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Self-Care: In Your Head

Sometime down the road we'll talk about the importance of routine and structure. That was almost going to be the topic of lesson 1. However, if you're reactive about life's hurdles, the idea of implementing a routine or structure is kind of--terrifying. In fact, the idea of setting routine and structure will probably push you away from self-care. The best place to start on self-care is meeting yourself where you're at, and if you're no where near routine and structure, then we're certainly not going to raise the bar that high.

In fact, self-care may be strongly rooted in routine and structure, but it actually begins in your head. It begins with mindfulness, which is a WHV common topic of discussion. Mindfulness is such a buzz word. For the purpose of self-care, we'll define it as a sense of self-awareness and acceptance. Mindfulness in self-care requires that you remain in tune with yourself, and recognize your inherent worth for meeting your needs. If you struggle with self-worth and really the idea of loving yourself feels uncomfortable or even gross, you're starting at the right place. You will never offer yourself the time or space you need to take care of you unless you recognize your worth. It can be hard to recognize your worth simply by mentally saying "I am worthy," and if your low self-worth has come from a place of trauma or abuse of some kind, then telling yourself you're worthy definitely isn't going to change anything.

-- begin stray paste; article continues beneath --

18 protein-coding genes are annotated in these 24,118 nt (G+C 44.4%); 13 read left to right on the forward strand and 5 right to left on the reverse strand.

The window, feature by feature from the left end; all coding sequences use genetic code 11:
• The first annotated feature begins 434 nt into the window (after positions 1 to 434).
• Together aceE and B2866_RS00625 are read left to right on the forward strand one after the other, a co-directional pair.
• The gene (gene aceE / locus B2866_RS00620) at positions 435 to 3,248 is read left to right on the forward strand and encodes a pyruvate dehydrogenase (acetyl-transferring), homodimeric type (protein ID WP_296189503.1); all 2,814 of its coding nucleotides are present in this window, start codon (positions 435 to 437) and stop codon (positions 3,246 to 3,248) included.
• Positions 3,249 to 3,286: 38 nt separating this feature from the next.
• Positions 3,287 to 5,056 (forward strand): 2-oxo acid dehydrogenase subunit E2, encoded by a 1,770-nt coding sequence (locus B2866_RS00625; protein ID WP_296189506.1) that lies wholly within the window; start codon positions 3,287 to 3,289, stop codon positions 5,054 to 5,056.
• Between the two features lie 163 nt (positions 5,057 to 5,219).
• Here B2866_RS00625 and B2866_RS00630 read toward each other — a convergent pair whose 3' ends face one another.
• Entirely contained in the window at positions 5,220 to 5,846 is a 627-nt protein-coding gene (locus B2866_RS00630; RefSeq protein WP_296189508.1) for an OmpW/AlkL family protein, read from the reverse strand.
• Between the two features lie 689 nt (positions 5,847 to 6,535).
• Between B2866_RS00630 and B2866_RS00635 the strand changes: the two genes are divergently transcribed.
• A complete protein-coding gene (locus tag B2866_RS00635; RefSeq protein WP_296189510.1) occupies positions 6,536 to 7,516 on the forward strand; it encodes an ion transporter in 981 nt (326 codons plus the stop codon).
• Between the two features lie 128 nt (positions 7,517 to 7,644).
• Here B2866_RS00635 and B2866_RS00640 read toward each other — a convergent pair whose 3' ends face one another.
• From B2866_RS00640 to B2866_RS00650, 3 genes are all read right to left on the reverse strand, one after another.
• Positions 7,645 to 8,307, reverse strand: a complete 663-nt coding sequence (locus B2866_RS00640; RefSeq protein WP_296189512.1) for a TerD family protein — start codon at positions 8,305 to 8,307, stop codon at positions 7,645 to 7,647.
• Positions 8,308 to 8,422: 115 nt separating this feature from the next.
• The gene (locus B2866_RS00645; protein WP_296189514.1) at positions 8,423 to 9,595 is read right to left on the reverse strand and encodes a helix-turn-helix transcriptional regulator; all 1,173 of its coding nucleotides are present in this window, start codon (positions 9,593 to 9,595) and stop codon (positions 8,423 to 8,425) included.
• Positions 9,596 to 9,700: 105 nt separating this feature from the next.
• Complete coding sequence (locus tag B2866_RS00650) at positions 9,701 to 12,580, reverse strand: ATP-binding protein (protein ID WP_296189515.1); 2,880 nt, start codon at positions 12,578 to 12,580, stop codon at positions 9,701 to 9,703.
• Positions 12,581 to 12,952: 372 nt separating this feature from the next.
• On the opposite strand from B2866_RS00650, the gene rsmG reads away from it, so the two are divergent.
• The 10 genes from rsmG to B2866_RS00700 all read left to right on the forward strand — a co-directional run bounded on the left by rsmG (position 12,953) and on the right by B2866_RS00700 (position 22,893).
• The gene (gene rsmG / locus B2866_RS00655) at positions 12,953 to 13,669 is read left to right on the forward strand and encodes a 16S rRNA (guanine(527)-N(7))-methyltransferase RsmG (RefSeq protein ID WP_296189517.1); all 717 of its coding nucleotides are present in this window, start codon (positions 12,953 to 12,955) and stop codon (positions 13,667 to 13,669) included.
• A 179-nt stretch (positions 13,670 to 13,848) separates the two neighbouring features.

Begin first by recognizing and becoming more in tune with your thoughts and feelings every day. Maybe doing a check in with yourself once a day, like when you get home from work or have time to take a break, and just ask yourself, "What am I feeling right now? What have I been feeling today?" You don't have to convince yourself to like yourself, but simply check in with your feelings, without trying to change them. You can also learn some mindfulness techniques by checking out our mindful moments tab and listening to a few of the recordings. These are not meditations you have to stop and do when you have free time. Mindfulness can be a constant skill, where you recognize your internal experience no matter what you're doing. Become the observer of your thoughts and feelings--without trying to change anything or judge yourself for what you think or feel. Even if you're on a particularly self-hating spree lately, acknowledge that this is where you're at, and that you may not be able to change it right away.

Go ahead. Carve out some time whether at bedtime or another time to listen to a guided meditation. Your goal is to simply recognize your internal state. This is the beginning of self-care.

Don't forget to stop by the forum and tell your community what you're going to do this week to be more self-aware!

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